For discussionon
10 June 1999

LegCo Panel on Planning, Lands and Works
Policy on mitigation of traffic noise from roads


Arising from the discussion of the project on West Rail (phase 1) - essential public infrastructure works for Sham Shui Po section at the Public Works Subcommittee (PWSC) meetings on 28 April and 12 May 1999, this paper sets out the existing policy on mitigation of traffic noise impacts from roads.

Planning of new roads

2. Proponents of new roads, major extensions or improvements to existing roads are required to go through the environmental impact assessment (EIA) process to assess and evaluate the impact of the proposed projects on both the existing and planned sensitive uses, and to propose and implement practicable mitigation measures to be applied on roads to abate the traffic noise impacts.

3. Planned sensitive uses include planned residential developments and schools proposed in any draft or approved Outline Zoning Plans or any other land use plans published by the government at the time of the EIA for a new road.

4. All practicable direct technical measures on the new roads or major extensions are required to be implemented before any measures on sensitive receivers are to be considered.

5. After the adoption of all practicable measures at source, if the residual noise impacts are envisaged to exceed the established criteria, the proponent of the new road should need to examine the potential environmental constraints and mitigation measures at planned sensitive receivers. These measures include setback, building disposition and podium structure. The practicality and feasibility of these mitigation measures will need to be evaluated and confirmed during the EIA process. During the EIA process, the road proponents would need to ensure, to their best endeavour, that the development potential of a site would not be affected. Any agreed feasible measures on sensitive receivers would need to be made known to the implementation agents of the sites.

6. Any new sensitive uses proposed after the EIA of a road project has been completed will be dealt with through the planning process, having regard to the development constraints imposed by the roads.

Measures on roads

7. Under the established practice, the boundary of noise assessment for roads is 300 metre from either side and along the full stretch of a proposed road. The cumulative traffic noise impact from both the existing and proposed roads on noise sensitive receivers in the study area would be assessed against the noise limits under the relevant Technical Memorandum issued under the EIA Ordinance. If the noise impacts exceed the limits, direct noise mitigation measures such as noise barriers, enclosures and low noise surfacing are to be considered for implementation on the new roads where practicable.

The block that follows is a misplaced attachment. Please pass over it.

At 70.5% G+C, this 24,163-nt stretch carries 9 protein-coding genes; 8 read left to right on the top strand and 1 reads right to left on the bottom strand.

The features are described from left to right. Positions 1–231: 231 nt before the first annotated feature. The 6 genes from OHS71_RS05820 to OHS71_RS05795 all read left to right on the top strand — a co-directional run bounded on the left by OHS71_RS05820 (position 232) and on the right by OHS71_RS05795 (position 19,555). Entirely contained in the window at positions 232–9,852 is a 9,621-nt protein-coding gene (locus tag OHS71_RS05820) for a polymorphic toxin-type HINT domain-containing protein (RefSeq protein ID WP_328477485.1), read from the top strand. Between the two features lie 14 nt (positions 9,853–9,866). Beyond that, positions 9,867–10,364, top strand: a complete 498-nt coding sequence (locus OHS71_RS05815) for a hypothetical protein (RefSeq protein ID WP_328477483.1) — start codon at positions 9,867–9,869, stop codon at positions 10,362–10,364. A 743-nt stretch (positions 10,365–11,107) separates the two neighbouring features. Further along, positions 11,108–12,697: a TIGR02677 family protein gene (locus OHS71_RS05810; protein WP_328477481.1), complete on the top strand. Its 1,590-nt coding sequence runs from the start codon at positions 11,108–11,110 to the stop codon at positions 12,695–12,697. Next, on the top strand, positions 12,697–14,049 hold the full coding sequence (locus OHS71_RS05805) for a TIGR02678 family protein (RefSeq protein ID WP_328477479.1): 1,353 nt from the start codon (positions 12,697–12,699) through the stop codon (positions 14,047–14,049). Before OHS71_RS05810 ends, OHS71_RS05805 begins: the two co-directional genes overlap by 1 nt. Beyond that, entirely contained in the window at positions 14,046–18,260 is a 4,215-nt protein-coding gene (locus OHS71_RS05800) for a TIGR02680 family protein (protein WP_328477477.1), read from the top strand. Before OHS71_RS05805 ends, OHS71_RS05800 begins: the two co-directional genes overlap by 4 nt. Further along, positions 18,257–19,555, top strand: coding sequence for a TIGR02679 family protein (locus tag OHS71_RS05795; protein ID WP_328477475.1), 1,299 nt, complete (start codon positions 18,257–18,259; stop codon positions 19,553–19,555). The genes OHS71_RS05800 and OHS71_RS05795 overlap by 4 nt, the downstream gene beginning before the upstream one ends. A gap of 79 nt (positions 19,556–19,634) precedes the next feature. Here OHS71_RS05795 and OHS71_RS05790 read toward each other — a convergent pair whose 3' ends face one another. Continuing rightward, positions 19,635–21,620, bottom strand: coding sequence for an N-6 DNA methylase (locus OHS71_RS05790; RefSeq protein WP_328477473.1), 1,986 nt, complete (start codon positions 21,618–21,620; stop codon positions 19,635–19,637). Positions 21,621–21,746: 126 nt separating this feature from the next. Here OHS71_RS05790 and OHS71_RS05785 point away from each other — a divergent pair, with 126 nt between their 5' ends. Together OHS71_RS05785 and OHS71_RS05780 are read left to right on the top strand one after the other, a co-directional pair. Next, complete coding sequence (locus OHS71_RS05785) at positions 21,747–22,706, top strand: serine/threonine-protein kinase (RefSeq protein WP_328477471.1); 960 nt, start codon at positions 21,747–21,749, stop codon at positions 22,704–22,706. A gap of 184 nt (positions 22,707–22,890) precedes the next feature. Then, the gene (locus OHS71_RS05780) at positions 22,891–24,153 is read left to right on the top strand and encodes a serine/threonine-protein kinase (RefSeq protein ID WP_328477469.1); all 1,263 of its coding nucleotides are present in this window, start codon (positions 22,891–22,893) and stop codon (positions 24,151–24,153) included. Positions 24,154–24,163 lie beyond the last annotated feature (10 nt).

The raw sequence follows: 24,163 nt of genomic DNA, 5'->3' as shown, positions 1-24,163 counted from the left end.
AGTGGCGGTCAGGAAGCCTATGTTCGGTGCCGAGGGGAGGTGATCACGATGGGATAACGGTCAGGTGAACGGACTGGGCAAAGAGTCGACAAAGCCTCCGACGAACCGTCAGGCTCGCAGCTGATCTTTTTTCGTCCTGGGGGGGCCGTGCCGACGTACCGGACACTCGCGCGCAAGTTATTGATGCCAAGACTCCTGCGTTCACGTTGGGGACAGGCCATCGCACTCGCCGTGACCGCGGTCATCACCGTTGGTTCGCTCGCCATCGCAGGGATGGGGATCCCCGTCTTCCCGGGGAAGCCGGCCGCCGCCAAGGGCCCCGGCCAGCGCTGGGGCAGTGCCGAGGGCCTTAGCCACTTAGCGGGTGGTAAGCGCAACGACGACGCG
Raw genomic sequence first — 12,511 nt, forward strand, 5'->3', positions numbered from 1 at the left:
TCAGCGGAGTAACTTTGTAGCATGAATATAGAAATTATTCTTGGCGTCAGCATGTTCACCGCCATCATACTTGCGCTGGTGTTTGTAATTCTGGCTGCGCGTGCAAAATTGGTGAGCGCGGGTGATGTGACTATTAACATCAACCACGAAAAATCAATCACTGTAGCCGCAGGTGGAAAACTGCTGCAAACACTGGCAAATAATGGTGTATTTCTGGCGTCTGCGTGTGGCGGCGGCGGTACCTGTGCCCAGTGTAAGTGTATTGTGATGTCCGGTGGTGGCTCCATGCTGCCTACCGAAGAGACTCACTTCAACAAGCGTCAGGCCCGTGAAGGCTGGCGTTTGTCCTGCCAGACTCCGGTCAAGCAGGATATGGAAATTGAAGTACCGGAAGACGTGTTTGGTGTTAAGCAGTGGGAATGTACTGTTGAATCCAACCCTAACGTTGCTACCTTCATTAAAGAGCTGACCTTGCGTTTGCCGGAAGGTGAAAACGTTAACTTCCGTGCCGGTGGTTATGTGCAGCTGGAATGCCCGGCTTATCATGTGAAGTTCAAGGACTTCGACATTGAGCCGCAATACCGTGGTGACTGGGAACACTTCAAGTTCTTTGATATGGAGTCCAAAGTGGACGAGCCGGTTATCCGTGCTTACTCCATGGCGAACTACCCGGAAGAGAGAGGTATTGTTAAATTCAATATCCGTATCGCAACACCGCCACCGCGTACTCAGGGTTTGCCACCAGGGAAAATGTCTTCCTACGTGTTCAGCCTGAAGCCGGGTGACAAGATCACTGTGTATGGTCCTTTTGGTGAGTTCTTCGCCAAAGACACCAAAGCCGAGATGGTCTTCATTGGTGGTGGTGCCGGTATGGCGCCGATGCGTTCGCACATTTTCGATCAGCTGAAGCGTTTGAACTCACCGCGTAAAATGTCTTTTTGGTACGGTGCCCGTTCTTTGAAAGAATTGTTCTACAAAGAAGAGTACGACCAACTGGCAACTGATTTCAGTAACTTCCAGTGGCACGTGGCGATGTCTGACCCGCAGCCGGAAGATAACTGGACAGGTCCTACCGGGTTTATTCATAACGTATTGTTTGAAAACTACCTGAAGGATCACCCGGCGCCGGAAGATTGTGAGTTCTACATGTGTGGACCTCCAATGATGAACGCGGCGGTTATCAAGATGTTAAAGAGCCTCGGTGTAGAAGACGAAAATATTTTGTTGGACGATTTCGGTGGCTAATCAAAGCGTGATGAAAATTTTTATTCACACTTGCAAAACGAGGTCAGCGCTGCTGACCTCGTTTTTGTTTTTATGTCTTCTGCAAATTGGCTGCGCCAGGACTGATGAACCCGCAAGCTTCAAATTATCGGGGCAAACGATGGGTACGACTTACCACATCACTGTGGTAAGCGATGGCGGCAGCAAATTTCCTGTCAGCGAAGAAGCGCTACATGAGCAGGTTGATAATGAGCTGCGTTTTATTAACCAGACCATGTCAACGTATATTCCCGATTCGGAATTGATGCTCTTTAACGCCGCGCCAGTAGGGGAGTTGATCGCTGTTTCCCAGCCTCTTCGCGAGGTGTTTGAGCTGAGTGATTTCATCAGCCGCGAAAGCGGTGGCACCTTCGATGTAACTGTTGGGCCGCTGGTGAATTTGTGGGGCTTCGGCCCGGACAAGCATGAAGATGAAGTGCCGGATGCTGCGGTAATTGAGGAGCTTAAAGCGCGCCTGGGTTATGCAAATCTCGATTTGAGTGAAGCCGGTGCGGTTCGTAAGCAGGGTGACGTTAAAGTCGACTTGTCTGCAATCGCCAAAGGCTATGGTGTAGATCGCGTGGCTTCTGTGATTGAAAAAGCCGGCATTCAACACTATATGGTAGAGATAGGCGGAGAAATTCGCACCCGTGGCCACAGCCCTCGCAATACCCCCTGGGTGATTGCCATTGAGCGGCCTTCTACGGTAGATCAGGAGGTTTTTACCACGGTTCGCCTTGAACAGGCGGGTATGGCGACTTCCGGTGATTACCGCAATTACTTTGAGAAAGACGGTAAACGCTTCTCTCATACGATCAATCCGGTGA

Effect of noise mitigation measures

8. Doubling the distance separation between a road and sensitive development means a 3dB(A) traffic noise reduction. However, because of the shortage of space, there is a limit in the use of buffer distance to fully address the noise impact. The effect of barriers on road (or non-noise sensitive building blocks at roadside) would depend on their height and relative location of the sensitive receivers. Barriers may typically reduce traffic noise impact by a few dB(A) to 15dB(A). Higher noise reduction may be achieved if the barrier or enclosure could completely shield sensitive use from the road. On the other hand, the effect of low noise surfacing would reduce traffic noise by about 4 dB(A) from high-speed roads and 3 dB(A) from low-speed local roads.

9. Setbacks supplemented with other building layout designs such as podium structure would help to reduce traffic noise impact. However, the setback on podium arrangement could usually protect the lower floors of high rise developments only. Orientating building windows instead of overlooking whole stretch of the road to overlooking only half of it, would mean a 3 dB(A) noise reduction.

Policy to retrofit barriers to redress noise impacts from existing roads

10. At present, there is no government policy requiring the retrofitting of direct mitigation measures such as roadside barriers or enclosures to redress traffic noise impacts from existing roads.

11. The government is now reviewing the findings of a territory-wide study commissioned by the Environmental Protection Department on the technically feasibility of retrofitting noise barriers and enclosures on existing roads. We aim to formulate a programme on retrofitting traffic noise mitigation measures to suitable existing roads within this year and to consult the public on the proposed programme by early next year.

Planning, Environment and Lands Bureau
June 1999